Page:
The Gender Split In Autism: Why Is It Underdiagnosed Among Girls

By alexa ancheta, Parent Herald January 28, 03:51 pm
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Experts warned more girls could be suffering from autism but they have remained undiagnosed. Professor Francesca Happé of London's King College said it was believed that there were more boys than girls with autism spectrum. Recent studies, however, show that diagnostic criteria may have contributed to the misinformation.

Happé said girls have often been excluded in autism research as it has traditionally focused on boys. This was blamed on the assumption that autism in girls is very rare.

"For example, clinicians look for unusual special interests, like a fascination with electricity pylons," Happé said, "and may miss a girl with a very narrow and obsessive interest in horses or a boy band."

Some girls copy their peers in order to camouflage autism signs, according to TES. There is a tremendous pressure to conform to society's demands that girls are forced to go under the autism radar. This could be dangerous to their mental health, considering they are not getting the right treatment or intervention.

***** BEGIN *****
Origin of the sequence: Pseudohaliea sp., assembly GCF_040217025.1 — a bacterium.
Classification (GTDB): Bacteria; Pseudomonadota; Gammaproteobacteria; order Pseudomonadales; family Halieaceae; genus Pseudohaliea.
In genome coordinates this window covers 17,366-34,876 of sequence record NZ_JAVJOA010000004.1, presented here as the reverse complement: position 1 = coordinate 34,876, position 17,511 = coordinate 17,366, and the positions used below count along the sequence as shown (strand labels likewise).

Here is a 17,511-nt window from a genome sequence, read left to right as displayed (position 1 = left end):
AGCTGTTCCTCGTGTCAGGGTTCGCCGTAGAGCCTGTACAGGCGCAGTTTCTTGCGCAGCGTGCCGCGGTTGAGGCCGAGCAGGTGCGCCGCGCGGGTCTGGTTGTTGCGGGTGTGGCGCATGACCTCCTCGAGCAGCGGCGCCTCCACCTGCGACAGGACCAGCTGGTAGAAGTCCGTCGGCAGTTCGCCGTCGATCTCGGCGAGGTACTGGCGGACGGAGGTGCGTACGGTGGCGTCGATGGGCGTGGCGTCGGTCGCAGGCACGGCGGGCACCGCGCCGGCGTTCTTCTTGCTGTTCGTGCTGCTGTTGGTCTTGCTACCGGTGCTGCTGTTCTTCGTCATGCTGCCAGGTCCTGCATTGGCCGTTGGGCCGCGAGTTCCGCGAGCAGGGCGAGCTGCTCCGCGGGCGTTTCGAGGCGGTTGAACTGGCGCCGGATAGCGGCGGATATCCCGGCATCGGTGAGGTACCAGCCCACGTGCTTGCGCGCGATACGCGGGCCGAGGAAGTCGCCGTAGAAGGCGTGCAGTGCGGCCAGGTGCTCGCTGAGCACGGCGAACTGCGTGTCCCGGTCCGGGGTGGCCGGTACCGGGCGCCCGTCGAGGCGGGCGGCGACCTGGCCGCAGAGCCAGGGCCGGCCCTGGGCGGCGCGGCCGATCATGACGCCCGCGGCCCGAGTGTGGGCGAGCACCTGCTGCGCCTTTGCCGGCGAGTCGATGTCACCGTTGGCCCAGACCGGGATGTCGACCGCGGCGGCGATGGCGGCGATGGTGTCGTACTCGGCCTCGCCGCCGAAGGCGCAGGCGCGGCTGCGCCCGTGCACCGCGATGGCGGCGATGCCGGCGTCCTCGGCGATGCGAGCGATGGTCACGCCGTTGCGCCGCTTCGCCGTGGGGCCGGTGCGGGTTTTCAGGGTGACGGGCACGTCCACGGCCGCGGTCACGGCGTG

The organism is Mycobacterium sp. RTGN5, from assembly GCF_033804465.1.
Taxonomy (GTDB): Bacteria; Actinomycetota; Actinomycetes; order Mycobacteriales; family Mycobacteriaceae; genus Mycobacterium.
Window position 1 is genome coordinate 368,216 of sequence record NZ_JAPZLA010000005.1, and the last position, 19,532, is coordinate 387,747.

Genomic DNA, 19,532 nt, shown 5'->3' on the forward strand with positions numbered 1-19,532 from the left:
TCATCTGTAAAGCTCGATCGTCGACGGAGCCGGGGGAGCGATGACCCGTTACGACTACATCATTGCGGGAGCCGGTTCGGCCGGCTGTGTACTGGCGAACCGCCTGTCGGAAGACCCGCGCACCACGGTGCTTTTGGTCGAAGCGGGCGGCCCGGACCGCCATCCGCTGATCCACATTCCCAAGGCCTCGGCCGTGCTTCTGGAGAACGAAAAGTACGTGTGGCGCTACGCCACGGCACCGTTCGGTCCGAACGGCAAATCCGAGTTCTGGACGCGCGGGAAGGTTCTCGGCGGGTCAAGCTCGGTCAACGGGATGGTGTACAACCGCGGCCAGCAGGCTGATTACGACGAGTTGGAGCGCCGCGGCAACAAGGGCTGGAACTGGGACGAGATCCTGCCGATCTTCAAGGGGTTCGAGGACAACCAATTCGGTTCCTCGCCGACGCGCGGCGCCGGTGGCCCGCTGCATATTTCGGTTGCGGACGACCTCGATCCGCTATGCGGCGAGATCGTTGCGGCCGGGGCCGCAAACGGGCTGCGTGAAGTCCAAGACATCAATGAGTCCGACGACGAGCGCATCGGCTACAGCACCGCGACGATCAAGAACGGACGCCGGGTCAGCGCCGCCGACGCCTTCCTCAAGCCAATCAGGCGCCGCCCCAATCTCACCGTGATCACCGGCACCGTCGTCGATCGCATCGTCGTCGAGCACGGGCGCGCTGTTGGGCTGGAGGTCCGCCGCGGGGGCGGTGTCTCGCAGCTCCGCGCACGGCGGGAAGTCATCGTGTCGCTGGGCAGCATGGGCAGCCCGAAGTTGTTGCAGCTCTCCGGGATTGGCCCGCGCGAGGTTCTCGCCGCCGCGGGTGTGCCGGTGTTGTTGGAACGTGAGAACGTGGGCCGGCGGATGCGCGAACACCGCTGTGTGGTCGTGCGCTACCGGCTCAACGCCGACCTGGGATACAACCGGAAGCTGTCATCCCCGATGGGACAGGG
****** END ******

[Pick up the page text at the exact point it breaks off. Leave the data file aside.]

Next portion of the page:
Autism has always been associated with men, as per Daily Mail. Proof of this is the popularity of real-life and fictional characters with autism including Sherlock Holmes or even Dustin Hoffman who once played the part in a movie. Autism is known in history as a disorder among men, who exhibit social impairment and quirky talents.

Statistics showed more men than women have been diagnosed with autism. Hans Asperger, an Austrian psychiatrist known for his studied on Asperger's Syndrome, initially thought the disorder did not affect girls. However, he changed his theory later based on gathered clinical evidence, The National Autistic Society reported.

Various studies show while it is true that autism is not as widespread among girls, those who were diagnosed with autism spectrum have more serious impairments compared to boys. The misdiagnosis of autism among women has encouraged doctors to alter the diagnostic questions so that girls who are under the spectrum would get a timely diagnosis.

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